Intro to common oro-dental conditions in Cats and Dogs Flashcards Preview

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Flashcards in Intro to common oro-dental conditions in Cats and Dogs Deck (22):
1

Lingually Displaced Mandibular Canine Teeth

unilateral or bilateral
often with with mandibular distclusion (short mandible)
can be painful
will result in extensive palatal defects if left untreated

2

mixed dentition - define

during teething - mix of deciduous + permanent

3

persistent deciduous tooth - define

temp tooth still there when permanent tooth has already erupted

4

persistent deciduous tooth - treatment

dental radiograph - if resorption present
extraction
long thin roots prone to fragmentation

5

supernumerary teeth

often incisor/premolar teeth
crowding can cause periodontal disease - extract more abnormally positioned teeth
some supernumeraries only a cosmetic issue

6

missing teeth causes

hypodontia - congenital absence
impacted or embedded tooth - no eruption
traumatic crown fracture below gingival margin
diagnose by radiograph

7

enamel hypoplasia

enamel develops prior to eruption - hypoplastic enamel
noxius event during tooth development + before eruption

8

abrasion

tooth surface wears against abrasive objects
can cause reparative dentin or pulp exposure if fast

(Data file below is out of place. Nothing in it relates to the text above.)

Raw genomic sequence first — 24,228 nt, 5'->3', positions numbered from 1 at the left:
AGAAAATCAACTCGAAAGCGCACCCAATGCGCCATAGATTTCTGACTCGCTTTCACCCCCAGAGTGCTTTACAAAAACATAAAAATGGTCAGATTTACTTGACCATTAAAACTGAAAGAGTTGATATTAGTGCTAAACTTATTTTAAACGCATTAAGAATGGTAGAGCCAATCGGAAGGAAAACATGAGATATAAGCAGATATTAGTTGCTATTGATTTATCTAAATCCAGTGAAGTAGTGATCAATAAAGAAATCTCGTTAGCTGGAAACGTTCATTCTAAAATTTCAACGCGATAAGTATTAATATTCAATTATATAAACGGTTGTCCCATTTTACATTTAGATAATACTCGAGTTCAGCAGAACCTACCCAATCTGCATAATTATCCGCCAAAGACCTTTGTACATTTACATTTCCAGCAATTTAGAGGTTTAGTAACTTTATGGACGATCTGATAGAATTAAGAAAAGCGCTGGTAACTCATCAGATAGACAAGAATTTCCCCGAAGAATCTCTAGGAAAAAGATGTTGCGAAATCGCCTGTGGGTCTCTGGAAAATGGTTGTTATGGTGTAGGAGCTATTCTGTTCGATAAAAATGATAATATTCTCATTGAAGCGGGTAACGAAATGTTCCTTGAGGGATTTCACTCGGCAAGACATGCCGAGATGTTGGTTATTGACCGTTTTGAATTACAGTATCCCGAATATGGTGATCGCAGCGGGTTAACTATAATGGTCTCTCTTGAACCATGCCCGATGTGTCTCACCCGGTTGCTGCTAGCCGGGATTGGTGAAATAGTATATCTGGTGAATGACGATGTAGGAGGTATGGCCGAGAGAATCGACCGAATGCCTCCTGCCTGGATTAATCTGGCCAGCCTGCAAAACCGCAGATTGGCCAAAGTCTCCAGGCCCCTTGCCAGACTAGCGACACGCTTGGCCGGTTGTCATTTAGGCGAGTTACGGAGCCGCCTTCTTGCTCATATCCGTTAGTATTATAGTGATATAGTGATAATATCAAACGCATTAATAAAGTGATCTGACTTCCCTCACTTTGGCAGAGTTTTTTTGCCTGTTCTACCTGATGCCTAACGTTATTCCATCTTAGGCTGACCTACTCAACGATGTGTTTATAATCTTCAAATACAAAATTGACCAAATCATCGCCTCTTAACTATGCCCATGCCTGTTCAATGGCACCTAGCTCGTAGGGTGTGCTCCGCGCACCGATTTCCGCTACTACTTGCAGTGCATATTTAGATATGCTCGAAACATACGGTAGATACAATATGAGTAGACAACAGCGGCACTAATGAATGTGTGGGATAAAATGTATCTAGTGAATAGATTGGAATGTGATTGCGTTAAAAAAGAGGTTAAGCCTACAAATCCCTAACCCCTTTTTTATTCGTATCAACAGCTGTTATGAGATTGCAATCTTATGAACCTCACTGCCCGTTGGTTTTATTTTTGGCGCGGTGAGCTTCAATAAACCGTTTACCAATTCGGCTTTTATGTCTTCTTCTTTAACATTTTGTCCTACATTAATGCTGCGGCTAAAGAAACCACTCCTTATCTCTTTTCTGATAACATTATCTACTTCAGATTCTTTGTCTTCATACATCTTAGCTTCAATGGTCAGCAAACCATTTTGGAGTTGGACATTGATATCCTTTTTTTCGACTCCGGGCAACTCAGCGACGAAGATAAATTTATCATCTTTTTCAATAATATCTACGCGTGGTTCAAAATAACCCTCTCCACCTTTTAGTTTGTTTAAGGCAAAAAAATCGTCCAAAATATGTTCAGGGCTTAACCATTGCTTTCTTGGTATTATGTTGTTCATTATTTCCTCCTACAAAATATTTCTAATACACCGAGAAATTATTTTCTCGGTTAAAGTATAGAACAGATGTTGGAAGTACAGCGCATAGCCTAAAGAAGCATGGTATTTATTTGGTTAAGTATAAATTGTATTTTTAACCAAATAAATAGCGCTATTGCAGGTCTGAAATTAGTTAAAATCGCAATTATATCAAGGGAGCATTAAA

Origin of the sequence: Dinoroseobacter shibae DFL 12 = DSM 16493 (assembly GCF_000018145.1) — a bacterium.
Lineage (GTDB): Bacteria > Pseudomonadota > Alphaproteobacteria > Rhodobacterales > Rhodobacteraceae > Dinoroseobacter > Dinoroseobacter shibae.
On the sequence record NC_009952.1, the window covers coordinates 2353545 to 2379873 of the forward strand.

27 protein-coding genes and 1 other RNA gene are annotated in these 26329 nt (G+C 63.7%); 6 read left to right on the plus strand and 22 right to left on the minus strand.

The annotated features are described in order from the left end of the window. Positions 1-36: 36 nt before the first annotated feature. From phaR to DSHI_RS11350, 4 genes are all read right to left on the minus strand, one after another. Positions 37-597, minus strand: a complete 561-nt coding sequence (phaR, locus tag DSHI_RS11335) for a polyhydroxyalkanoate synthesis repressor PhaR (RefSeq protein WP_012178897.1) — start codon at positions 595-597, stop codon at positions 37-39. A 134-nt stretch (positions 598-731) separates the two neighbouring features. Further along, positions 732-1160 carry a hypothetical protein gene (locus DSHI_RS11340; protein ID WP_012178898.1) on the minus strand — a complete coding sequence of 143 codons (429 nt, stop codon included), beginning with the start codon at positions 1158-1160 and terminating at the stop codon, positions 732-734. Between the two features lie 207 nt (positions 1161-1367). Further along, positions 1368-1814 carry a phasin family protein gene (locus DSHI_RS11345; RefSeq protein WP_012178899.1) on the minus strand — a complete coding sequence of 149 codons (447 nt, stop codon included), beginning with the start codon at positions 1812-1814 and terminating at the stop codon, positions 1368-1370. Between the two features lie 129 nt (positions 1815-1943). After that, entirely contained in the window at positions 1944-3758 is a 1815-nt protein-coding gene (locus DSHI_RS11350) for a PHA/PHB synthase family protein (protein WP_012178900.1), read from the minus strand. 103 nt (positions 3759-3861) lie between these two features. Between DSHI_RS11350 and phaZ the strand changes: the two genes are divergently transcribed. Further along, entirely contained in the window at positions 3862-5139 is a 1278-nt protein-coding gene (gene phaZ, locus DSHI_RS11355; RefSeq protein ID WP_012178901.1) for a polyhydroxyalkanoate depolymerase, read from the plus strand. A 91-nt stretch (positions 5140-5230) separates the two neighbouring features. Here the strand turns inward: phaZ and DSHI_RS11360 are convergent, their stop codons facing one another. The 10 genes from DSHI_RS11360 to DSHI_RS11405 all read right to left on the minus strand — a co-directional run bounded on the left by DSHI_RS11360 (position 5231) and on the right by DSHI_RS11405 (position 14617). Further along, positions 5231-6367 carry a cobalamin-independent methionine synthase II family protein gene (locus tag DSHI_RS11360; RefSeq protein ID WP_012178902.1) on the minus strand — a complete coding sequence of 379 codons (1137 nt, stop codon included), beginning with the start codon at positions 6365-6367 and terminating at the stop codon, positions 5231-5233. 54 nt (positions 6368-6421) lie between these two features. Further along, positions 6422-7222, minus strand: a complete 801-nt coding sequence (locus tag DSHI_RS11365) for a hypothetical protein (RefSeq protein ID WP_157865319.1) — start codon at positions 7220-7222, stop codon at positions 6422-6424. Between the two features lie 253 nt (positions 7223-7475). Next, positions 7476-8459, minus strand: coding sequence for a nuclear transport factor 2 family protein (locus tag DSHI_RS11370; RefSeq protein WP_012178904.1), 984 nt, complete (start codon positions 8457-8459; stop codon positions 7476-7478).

9

attrition

tooth on tooth wear
can cause reparative dentin or pulp exposure if fast

10

fracture types

with pulp exposure
root
crown + root
chip - no pulp exposure
pulpal blush - near pulp-exposure, pink point showing through dentin

11

intrinsic staining

tooth discoloured from within - blunt trauma

12

pulp exposure - test with sharp explorer

has a hole which tip of explorer will sink

13

reparative dentin

hard continuous surface
sharp explorer shouldn't stick or sink into

14

commonly overlooked fracture

older slab fracture
often covered with calculus
calculus deposits quicker due to the rough surface
upper fourth premolar

15

draining sinus tract - location

muco-gingival junction
can be explored with blunt probe

16

can fractured teeth be left if no problem

nope
periapical pathology develops soon after trauma - abscess formation inevitable
pain can be v.severe

17

what happens inside fractured tooth?

pulp exposure - microbial invasion - pulpitis - pulp necrosis
periapical pathology - bacteria try get into jaw bone + produce toxins
interactions of bacteria with immune response - pathological changes in jaw bone

18

periapical radiolucency - appearance on radiograph

bulbous shape
loss of lamina dura

19

treatment for fracture on 1st presentation

analgesia
antibiotics

20

definitive treatment of fractured tooth

extraction
vital pulp treatment
root canal therapy

21

oral mass lesions

neoplasia
hyperplasia, cyst, hamartoma
need biopsy + imaging

22

impacted teeth

1st premolar most commonly affected
brachycephalics predisposed
high risk of cyst infection